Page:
I’m happy to share that I’ve joined the video call team at Superpeer! Everyone is friendly and eager to help. I’ve been incredibly impressed by the remote working culture of the company.

With the Covid-19 Pandemic, video conferencing tech is more important than ever and I’m elated to join the team to work on the challenges of real-time communication.

I’ve just finished my first month and I would like to make a summary of my time there

📝 Read lots of papers
📟 Implemented and tried algorithms
🤙 Joined meetings

I’ve been researching call quality analysis, reading articles, and trying some algorithms to understand what is going on to the network during calls and improve call quality.

There are various approaches to measure call quality, detect network problems, and understand customer satisfaction. These methods are classified under 2 main headings.

Quality Of Service

The standard for measuring network performance is QoS. We can use the getStats API of the browsers to measure network quality, estimate bandwidth and identify possible issues. QoS focuses on network characteristics such as jitter, latency, packet loss, MOS, and other parameters. It is useful for measuring technical performance but it is just a part of the story and we cannot account for the relationship between the user experience and the technology.

Quality Of Experience

As mentioned above, QoS metrics are limited to the characterization of the end-user perceptual experience. To understand the impact of the network behavior on the end-user, like frozen frames, jerkiness, blockiness, etc. we are using methods classified under QoE. These methods are also classified within themselves as objective and subjective. Subjective methods ask users to give a score about media quality and objective methods calculate video quality and correlate with subjective test results.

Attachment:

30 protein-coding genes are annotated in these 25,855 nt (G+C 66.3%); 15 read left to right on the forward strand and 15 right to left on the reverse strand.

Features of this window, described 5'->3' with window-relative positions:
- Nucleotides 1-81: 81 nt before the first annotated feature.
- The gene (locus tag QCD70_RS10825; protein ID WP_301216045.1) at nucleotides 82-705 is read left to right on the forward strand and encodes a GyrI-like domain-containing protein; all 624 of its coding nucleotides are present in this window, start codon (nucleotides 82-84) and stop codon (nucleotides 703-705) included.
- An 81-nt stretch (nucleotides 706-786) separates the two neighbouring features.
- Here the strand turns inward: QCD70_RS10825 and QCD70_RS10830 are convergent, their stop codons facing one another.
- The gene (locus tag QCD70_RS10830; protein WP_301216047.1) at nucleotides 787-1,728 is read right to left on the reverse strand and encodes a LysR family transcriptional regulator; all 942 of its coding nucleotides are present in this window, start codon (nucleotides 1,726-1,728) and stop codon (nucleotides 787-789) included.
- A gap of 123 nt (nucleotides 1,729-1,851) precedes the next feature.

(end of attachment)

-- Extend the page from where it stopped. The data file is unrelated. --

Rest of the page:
https://medium.com/@JackPu/the-summary-of-video-quality-metrics-5b4964d79876

I was looking for and implementing methods compatible with the browser capacity. Some QoS methods need parameters that we cannot get from the browser’s PeerConnection API and some QoE methods require heavy computation and not suitable for real-time application.

For example, I’ve implemented a method that compares frames with some pixel operations like Gaussian blur, histogram calculation, and color space transformation to detect frozen frames but I have concerns about the performance impact on the browser.

Also, I’ve inspected some libraries of the providers like Agora, Vonage, and Twilio to see how they measure network quality and detect unstable connections.

Overall, It has been a satisfying month for me. I had a great onboarding process and learned a bunch of stuff.

There are many interesting topics in WebRTC and the live streaming world. I’ll share my experiments and experiences.

You can follow me on Twitter (@yakupcilesiz) and Medium.

Software Developer @Superpeer